As more consumers start to choose electric over non-renewable transport, a device such as the EV ARC could help drivers to top up their battery away from home without relying on the grid. How else can cities and towns prepare for electric transport?

Website: www.envisionsolar.com
Contact: www.envisionsolar.com/contact

Spotted by Dietfried Globocnik, written by Springwise

Carbon sequestration – whereby carbon dioxide is stored underground in order to reduce its presence in the atmosphere and its effect on global warming – has become much more widely known in the last few years as governments scramble for solutions to climate change. Researchers in Australia have now formed Mineral Carbonation, a startup that hopes to put sequestered carbon to use by turning it into materials for building.

The project is a joint venture between the University of Newcastle, chemicals firm Orica and the GreenMag Group. Hsving received funding of AUD 9 million from the Australian government, the group will now begin to develop its process of small scale mineral carbonation, which traps the gas inside units small enough to be used in the construction industry. The technique mimics the earth’s natural carbon sink phenomenon that creates inert carbonates from minerals such as magnesium and calcium silicate. As Professor Bodgan Dlugogorski from the university explains: “The key difference between geosequestration and ocean storage and our mineral carbonation model is we permanently transform CO2 into a usable product, not simply store it underground.”

The Mineral Carbonation project joins Lignacite’s Carbon Buster building block in the race to develop construction materials that can help the environment, rather than damage it. Could other eco-friendly products be created using CO2 as a component?

Website: www.mineralcarbonation.com
Contact: [email protected]

Spotted by Murray Orange, written by Springwise

While solar energy can be transformed into electricity to power home lighting, it doesn’t necessarily need to be converted at all in some cases. Proving this point, the Smart LED from Solatube is a device that uses photonics to draw natural sunlight into dark rooms in the daytime, while providing LED illumination at night.

Rather than simply fitting into the ceiling, the Smart LED features an optical dome that maximizes the capture of sunlight and sits on the building’s roof. Using highly-reflective tubing, the rays are then delivered into rooms that suffer from a lack of light in the day. The device also includes an LED bulb and a sensor that monitors the levels of daylight that are being drawn in. As the daylight fades, the LED lighting is slowly activated until it’s at 100 percent power after sunset.

As well as taking advantage of environmentally-friendly LED lighting, the system could also help reduce energy costs in homes and commercial buildings where lighting is on during the day. Are there other ways to take advantage of natural sunlight?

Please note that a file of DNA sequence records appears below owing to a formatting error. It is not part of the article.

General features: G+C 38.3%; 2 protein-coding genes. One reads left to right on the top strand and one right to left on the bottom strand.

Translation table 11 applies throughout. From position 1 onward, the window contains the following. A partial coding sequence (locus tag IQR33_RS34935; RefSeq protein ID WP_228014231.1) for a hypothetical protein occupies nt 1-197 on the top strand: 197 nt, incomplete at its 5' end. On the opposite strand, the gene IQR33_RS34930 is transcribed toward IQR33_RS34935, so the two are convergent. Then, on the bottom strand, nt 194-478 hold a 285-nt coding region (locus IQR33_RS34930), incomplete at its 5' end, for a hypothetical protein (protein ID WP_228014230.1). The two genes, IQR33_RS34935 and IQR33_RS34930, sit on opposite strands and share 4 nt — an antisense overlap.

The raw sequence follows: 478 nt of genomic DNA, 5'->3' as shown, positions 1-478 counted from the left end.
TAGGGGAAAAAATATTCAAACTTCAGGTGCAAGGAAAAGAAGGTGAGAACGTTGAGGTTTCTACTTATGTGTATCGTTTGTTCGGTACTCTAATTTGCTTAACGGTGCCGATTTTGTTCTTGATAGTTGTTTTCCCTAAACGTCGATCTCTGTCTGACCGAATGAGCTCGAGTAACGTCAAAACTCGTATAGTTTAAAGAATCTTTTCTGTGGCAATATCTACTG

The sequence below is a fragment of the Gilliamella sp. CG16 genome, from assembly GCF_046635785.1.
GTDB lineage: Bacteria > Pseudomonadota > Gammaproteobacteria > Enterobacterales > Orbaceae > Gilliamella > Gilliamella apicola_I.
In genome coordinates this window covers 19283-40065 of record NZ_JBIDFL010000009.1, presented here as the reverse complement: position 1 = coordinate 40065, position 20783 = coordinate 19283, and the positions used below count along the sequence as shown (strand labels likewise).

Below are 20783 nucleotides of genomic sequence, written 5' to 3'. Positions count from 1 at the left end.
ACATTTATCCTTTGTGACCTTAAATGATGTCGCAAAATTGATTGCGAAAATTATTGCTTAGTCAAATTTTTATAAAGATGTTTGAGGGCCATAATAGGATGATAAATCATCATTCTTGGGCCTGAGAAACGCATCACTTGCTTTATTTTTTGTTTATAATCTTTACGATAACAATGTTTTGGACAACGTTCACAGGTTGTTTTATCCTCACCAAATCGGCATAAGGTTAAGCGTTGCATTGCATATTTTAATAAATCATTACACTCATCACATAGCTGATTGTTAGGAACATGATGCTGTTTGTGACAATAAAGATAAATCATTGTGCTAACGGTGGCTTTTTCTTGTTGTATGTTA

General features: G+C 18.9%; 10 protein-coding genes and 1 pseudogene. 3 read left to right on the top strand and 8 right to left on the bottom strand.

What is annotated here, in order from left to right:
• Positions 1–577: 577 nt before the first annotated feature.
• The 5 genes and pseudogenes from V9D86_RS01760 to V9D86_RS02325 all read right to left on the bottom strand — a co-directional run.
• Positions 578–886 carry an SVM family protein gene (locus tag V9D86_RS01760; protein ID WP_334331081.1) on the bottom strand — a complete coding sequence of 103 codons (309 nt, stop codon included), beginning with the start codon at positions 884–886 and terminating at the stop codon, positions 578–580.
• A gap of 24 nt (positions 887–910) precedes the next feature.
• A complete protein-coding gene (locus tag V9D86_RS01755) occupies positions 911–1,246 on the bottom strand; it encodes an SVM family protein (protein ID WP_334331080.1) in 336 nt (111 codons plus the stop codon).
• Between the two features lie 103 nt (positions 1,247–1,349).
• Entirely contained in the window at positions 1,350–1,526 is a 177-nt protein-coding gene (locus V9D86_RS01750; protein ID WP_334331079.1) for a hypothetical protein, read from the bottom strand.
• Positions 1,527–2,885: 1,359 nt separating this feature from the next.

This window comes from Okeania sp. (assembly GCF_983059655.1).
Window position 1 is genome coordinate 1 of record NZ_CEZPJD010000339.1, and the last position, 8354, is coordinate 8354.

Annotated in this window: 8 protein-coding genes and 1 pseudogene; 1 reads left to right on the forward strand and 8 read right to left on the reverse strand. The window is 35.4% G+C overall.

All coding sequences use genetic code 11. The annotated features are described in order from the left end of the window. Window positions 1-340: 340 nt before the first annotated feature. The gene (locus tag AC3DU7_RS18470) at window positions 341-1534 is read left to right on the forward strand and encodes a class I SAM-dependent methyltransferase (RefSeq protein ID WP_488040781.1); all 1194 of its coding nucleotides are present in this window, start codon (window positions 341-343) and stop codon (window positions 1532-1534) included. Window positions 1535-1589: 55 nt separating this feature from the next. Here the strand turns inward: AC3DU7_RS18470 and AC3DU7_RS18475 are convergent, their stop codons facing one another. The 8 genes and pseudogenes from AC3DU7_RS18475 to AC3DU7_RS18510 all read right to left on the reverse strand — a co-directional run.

Website: www.solatube.com
Contact: www.solatube.com/about/contact-us

Spotted by Michael Sather, written by Springwise

 new

We’ve already seen platforms such as Tweetminster use social media to keep citizens up-to-date with the latest goings on in the British Parliament. Now FiscalNote is providing businesses in the US with the tools to track the bills and legislature that affects their industry, as well offering insights into their potential results.

For small businesses, it can be difficult to keep on top of all the goings-on in Congress, never mind individual state and county rulings that may affect their operations. In what it calls the Political Genome Project, FiscalNote aims to keep tabs on any changes to the law across the 50 states. After users have selected their chosen industries, the site delivers only the news relevant to them, presented in an easy-to-understand way on the user dashboard. Mobile notifications also keep businesses informed of changes as they’re fought on the floor. Infographic-style analytics show the progress of each piece of legislation, and the probability of each outcome is worked out with complex algorithms that take in previous results and historical data.

FiscalNote helps small businesses to make smarter decisions by gaining greater insight into the workings of national and local politics related to their industry, keeping them informed of changes they might have otherwise missed. How else can companies stay on top of the latest news from their particular sector?

Website: www.fiscalnote.com
Contact: www.fiscalnote.com/contact

Spotted by Murray Orange, written by Springwise